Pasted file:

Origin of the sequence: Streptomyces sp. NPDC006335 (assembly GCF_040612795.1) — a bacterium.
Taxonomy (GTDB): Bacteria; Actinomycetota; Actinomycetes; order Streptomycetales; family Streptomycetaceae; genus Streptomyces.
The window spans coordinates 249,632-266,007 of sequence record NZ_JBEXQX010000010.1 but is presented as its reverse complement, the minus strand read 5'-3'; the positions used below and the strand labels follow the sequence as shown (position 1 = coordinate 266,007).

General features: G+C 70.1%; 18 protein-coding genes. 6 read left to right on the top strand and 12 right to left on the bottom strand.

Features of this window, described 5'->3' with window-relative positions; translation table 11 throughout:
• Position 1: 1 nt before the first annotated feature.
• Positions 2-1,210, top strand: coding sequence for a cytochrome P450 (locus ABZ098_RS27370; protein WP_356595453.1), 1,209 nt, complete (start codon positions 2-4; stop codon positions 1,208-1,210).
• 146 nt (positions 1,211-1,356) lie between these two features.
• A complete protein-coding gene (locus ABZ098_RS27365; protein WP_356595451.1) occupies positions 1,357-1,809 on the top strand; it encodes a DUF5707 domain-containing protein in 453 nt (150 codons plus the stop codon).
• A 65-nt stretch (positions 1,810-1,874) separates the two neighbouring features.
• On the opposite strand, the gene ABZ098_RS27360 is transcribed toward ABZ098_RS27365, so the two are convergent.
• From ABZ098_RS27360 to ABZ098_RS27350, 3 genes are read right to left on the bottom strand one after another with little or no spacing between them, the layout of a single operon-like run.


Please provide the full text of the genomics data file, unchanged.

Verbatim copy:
Origin of the sequence: Streptomyces sp. NPDC006335 (assembly GCF_040612795.1) — a bacterium.
Taxonomy (GTDB): Bacteria; Actinomycetota; Actinomycetes; order Streptomycetales; family Streptomycetaceae; genus Streptomyces.
The window spans coordinates 249,632-266,007 of sequence record NZ_JBEXQX010000010.1 but is presented as its reverse complement, the minus strand read 5'-3'; the positions used below and the strand labels follow the sequence as shown (position 1 = coordinate 266,007).

General features: G+C 70.1%; 18 protein-coding genes. 6 read left to right on the top strand and 12 right to left on the bottom strand.

Features of this window, described 5'->3' with window-relative positions; translation table 11 throughout:
• Position 1: 1 nt before the first annotated feature.
• Positions 2-1,210, top strand: coding sequence for a cytochrome P450 (locus ABZ098_RS27370; protein WP_356595453.1), 1,209 nt, complete (start codon positions 2-4; stop codon positions 1,208-1,210).
• 146 nt (positions 1,211-1,356) lie between these two features.
• A complete protein-coding gene (locus ABZ098_RS27365; protein WP_356595451.1) occupies positions 1,357-1,809 on the top strand; it encodes a DUF5707 domain-containing protein in 453 nt (150 codons plus the stop codon).
• A 65-nt stretch (positions 1,810-1,874) separates the two neighbouring features.
• On the opposite strand, the gene ABZ098_RS27360 is transcribed toward ABZ098_RS27365, so the two are convergent.
• From ABZ098_RS27360 to ABZ098_RS27350, 3 genes are read right to left on the bottom strand one after another with little or no spacing between them, the layout of a single operon-like run.